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Delivery of propellant soluble drug from a metered dose inhaler.
  1. H L Ashworth,
  2. C G Wilson,
  3. E E Sims,
  4. P K Wotton,
  5. J G Hardy
  1. Department of Medical Physics, Queen's Medical Centre, Nottingham.

    Abstract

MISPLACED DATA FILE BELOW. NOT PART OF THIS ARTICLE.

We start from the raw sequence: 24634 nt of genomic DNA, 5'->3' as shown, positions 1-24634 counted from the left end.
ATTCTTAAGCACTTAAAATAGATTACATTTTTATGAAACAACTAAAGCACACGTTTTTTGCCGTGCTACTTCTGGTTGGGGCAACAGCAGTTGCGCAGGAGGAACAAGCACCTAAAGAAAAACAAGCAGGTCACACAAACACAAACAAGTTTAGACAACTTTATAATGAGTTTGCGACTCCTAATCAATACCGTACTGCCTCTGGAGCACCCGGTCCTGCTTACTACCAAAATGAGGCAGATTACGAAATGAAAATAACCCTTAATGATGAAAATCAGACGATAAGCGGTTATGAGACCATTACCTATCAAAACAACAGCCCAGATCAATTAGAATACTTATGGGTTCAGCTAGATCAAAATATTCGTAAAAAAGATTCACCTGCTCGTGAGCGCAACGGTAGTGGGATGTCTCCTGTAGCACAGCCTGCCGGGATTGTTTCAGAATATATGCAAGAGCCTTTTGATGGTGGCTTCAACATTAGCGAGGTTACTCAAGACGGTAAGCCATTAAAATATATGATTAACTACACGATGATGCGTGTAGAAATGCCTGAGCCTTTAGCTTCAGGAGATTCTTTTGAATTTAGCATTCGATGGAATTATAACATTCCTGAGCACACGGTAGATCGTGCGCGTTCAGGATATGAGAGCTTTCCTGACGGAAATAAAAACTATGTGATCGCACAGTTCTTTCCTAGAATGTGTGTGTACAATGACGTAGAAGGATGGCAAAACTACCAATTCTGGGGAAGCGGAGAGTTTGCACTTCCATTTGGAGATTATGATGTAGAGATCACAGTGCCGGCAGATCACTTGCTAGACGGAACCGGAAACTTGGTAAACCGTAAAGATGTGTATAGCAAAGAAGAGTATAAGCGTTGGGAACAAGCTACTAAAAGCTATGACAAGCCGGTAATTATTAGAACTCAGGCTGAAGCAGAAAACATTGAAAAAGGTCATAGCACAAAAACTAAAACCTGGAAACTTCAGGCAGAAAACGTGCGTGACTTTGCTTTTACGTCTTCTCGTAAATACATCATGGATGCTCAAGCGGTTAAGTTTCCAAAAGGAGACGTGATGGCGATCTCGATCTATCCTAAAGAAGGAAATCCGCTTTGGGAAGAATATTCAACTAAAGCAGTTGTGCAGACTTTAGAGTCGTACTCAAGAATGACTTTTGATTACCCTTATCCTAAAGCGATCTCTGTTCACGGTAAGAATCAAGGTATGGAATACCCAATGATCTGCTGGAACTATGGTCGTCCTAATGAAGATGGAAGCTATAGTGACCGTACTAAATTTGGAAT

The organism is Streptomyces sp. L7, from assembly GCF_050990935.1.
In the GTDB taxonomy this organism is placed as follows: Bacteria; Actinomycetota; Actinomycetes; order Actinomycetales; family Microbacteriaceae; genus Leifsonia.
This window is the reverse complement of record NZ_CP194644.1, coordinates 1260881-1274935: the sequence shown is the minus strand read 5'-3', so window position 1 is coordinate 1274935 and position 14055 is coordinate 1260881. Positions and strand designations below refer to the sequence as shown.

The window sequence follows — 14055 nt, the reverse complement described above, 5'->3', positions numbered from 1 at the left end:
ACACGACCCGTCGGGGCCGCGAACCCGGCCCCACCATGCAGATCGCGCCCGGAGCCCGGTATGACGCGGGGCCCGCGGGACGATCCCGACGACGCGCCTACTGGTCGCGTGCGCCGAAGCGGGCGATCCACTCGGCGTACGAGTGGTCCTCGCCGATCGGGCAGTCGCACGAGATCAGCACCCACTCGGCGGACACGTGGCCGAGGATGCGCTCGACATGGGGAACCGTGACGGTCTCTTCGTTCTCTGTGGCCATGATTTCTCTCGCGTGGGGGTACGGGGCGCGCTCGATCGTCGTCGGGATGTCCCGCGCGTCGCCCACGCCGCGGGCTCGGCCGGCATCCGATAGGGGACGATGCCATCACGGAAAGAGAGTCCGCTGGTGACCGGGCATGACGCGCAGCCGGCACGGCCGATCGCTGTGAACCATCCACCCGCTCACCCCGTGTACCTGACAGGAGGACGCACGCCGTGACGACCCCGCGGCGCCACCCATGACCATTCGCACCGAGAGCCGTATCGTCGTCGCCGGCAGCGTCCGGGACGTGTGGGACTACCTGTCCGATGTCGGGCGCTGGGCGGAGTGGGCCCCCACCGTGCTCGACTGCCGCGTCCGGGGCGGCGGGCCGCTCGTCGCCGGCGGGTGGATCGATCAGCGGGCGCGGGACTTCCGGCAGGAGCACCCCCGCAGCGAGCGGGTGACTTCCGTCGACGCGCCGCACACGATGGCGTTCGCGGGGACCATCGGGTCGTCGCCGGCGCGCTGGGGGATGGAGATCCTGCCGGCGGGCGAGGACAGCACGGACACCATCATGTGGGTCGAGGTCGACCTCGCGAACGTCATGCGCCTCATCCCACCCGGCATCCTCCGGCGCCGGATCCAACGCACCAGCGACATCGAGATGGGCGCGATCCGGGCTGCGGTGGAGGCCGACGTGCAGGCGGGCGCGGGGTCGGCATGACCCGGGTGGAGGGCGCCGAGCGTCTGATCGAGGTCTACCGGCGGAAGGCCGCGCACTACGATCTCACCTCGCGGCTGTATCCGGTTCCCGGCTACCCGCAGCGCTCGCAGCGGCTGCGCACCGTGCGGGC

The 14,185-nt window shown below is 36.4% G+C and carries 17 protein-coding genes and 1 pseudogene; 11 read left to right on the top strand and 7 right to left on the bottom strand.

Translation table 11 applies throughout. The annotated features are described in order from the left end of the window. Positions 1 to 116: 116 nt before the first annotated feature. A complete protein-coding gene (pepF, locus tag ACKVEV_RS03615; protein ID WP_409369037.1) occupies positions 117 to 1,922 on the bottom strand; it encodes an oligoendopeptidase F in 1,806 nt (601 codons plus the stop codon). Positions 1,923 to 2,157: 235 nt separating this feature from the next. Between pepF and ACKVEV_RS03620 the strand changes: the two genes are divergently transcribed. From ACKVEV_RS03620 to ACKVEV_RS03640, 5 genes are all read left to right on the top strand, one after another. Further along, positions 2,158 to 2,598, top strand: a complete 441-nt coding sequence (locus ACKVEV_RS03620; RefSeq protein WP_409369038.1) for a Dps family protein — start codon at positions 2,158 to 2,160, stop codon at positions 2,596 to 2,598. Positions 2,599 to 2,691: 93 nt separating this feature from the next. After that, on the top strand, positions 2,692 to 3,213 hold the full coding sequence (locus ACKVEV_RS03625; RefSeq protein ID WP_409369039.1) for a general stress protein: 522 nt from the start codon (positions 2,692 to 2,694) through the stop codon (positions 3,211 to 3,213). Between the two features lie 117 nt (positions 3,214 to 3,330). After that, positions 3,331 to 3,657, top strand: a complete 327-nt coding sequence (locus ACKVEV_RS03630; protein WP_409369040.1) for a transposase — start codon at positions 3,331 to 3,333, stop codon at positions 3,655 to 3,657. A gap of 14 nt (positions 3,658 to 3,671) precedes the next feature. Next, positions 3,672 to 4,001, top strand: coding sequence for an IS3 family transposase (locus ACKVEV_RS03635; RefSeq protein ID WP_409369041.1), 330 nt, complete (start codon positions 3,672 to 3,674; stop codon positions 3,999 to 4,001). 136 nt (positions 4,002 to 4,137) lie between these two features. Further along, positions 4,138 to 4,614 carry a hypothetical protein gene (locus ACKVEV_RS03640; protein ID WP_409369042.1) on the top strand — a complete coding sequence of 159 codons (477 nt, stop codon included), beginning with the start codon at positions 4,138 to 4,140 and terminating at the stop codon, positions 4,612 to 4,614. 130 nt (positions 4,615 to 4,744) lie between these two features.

The deposition of particulate suspensions delivered from a metered dose inhaler has been investigated extensively. The distribution of propellant, delivered from a metered dose inhaler, was studied by radiolabelling it with technetium-99m hexamethylpropyleneamine oxime. Andersen sampler measurements indicated that half of the dose was associated with particles in the size range 0.5-5 microns diameter. The preparation was administered to healthy subjects by inhalation and deposition was monitored with a gamma camera. Each lung image was divided into an inner, mid, and peripheral zone. The effects on deposition of varying the size of the delivery orifice (0.46, 0.61, and 0.76 mm internal diameters) and the effect of attaching a spacer were assessed. Lung deposition was independent of the orifice size within the actuator. Without the spacer the average dose deposited in the lungs was 39%, with 15% penetrating into the peripheral part of the lungs. Attachment of the spacer to the mouth-piece increased the mean lung deposition to 57% and reduced oropharyngeal deposition. The study has shown that propellant soluble drugs can be delivered efficiently to the lungs from a metered dose inhaler.

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